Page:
Writing time yesterday: 0.75 hours (1,000 words on a spec novella to 2,000 words, plus some WRPA)
Hours slept: 7.25 hours (fitful)
Body movement: 0.5 hours stationary bicycle
Weight: 228.0
Number of FEMA troops on my block protecting women from violence: 0
Currently reading: Gulp by Mary Roach


[cancer] Follow-up with my surgical oncologist

Dad and I saw my surgical oncologist yesterday. Short version: no surprises or important news. Which was as expected.

My surgical oncologist and their colleague who'd also been part of my surgery described my omental and thoracic diaphragm tumors as physically discrete, locally advanced metastatic disease. This fits with my medical oncologist's comment that the metastases were probably not systemic, but rather local migration of cancer cells from the liver to adjacent tissue. In other words, things are not as dreadful as they could be. The two surgeons concurred with my medical oncologist's overall assessment that I was likely to continue to see recurrences. They did comment that the diaphragm resecting was a shallow slice out of the tissue and I shouldn't notice any difference in breathing, etc.

We talked about future surgeries. My surgical oncologist was of the opinion I was not likely to have surgery again, as the presentation of my cancer had shifted to small, scattered tumors which aren't normally amenable to surgical intervention. A comment in the surgical report about my liver being "friable" was simply an observation about my tissue quality, not a statement against future surgery. Rather, this will depend on the presentation of future rounds of metastases. They also indicated there might be future, non-surgical treatment options in parallel to systemic chemotherapy, such as TheraSpheres, but again, this would depend on the presentation.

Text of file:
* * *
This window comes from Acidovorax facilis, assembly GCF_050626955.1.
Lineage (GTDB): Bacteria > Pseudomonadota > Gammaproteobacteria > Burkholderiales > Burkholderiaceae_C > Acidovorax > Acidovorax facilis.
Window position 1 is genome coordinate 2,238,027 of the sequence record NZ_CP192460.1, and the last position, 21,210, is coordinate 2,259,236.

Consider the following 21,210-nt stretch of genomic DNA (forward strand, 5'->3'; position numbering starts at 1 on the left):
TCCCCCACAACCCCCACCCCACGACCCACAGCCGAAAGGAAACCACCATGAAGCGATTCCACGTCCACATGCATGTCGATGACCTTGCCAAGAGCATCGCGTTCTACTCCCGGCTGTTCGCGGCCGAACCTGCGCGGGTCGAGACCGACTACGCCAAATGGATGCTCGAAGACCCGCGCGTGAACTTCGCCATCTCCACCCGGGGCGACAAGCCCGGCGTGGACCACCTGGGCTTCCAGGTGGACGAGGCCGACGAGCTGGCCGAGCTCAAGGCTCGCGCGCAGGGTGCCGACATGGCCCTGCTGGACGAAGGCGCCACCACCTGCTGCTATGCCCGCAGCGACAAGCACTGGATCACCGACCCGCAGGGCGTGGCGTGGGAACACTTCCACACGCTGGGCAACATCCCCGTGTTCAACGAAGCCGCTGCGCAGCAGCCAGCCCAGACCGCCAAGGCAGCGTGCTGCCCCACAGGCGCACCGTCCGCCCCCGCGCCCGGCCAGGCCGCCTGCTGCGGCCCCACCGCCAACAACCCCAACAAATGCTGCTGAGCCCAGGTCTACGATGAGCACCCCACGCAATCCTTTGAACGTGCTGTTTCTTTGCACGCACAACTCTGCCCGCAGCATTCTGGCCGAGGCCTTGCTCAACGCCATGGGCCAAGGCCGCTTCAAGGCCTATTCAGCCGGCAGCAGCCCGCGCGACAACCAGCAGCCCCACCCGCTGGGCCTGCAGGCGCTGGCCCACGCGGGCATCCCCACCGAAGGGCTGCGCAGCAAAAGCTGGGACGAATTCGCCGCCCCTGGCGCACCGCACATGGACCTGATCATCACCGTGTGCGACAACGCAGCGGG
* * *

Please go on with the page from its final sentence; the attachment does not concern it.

My surgical oncologist was very supportive of me going to a major cancer center elsewhere for a second opinion. To that event, they were willing to give me a release for treatment yesterday, two weeks ahead of the usual schedule, based on the exceptional progress I've made in healing my surgical wound. Apparently, my superpower is surgical recovery.

I wish my superpower was fighting off cancer.

We also spent some time talking about the genomic testing. They did feel it was worth contacting the oncology team I'd seen at Johns Hopkins last summer to see if they were interested. (In point of fact, the Johns Hopkins team has since responded that they don't believe the university has the resources to do the analysis.) My surgical oncologist supported our plan of talking to a pathologist at my home hospital who specializes in oncological genetics, both about possible analysis options, and about the other major cancer center's request for tissue from my original tumor and earlier metastases. We also discussed the letter that needs to go out over their signature requesting the shipment of genomic data from the sequencing vendor to various destinations. Dad and I will be preparing that letter and sending it in shortly for my surgical oncologist's review and signature.

Meanwhile, Dad will be going back to the other major cancer center with my release letter to try to secure an appointment later this month. We'll travel for that, Dad, Lisa Costello and I. I won't see my surgical oncologist again unless something new crops up in future rounds of CT scans which would be relevant to them.


[cancer] Things I want to do before I die

Things I want to do before I die, time, health and funds permitting:

With the exception of writing one or both books, none of these are likely to happen for a bunch of very good reasons, money and time especially, but they're what's on my mind. Funny how they're almost all travel-oriented.